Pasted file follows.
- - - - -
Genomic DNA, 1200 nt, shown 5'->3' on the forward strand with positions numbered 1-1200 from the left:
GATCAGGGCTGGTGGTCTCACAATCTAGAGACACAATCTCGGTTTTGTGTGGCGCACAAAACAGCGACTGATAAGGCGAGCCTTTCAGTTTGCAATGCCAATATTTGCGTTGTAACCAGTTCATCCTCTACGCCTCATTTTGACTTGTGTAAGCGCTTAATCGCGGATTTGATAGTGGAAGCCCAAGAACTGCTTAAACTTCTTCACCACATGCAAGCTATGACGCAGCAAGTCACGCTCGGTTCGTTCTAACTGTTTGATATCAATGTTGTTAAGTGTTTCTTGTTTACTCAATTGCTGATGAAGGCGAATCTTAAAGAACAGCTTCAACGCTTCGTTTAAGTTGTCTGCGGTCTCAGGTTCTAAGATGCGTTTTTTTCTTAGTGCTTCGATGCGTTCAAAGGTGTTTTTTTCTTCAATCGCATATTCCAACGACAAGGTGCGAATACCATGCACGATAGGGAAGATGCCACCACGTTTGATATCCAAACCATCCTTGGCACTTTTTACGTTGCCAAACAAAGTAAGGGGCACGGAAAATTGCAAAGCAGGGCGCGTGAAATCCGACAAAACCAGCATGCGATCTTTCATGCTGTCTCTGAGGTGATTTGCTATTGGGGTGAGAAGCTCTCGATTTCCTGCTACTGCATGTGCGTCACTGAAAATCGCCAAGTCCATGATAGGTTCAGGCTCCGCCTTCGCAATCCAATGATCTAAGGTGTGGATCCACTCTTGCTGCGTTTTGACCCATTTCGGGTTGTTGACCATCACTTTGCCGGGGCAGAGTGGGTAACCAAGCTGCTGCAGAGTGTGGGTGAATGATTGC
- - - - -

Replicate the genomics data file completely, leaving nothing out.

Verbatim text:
Genomic DNA, 1200 nt, shown 5'->3' on the forward strand with positions numbered 1-1200 from the left:
GATCAGGGCTGGTGGTCTCACAATCTAGAGACACAATCTCGGTTTTGTGTGGCGCACAAAACAGCGACTGATAAGGCGAGCCTTTCAGTTTGCAATGCCAATATTTGCGTTGTAACCAGTTCATCCTCTACGCCTCATTTTGACTTGTGTAAGCGCTTAATCGCGGATTTGATAGTGGAAGCCCAAGAACTGCTTAAACTTCTTCACCACATGCAAGCTATGACGCAGCAAGTCACGCTCGGTTCGTTCTAACTGTTTGATATCAATGTTGTTAAGTGTTTCTTGTTTACTCAATTGCTGATGAAGGCGAATCTTAAAGAACAGCTTCAACGCTTCGTTTAAGTTGTCTGCGGTCTCAGGTTCTAAGATGCGTTTTTTTCTTAGTGCTTCGATGCGTTCAAAGGTGTTTTTTTCTTCAATCGCATATTCCAACGACAAGGTGCGAATACCATGCACGATAGGGAAGATGCCACCACGTTTGATATCCAAACCATCCTTGGCACTTTTTACGTTGCCAAACAAAGTAAGGGGCACGGAAAATTGCAAAGCAGGGCGCGTGAAATCCGACAAAACCAGCATGCGATCTTTCATGCTGTCTCTGAGGTGATTTGCTATTGGGGTGAGAAGCTCTCGATTTCCTGCTACTGCATGTGCGTCACTGAAAATCGCCAAGTCCATGATAGGTTCAGGCTCCGCCTTCGCAATCCAATGATCTAAGGTGTGGATCCACTCTTGCTGCGTTTTGACCCATTTCGGGTTGTTGACCATCACTTTGCCGGGGCAGAGTGGGTAACCAAGCTGCTGCAGAGTGTGGGTGAATGATTGC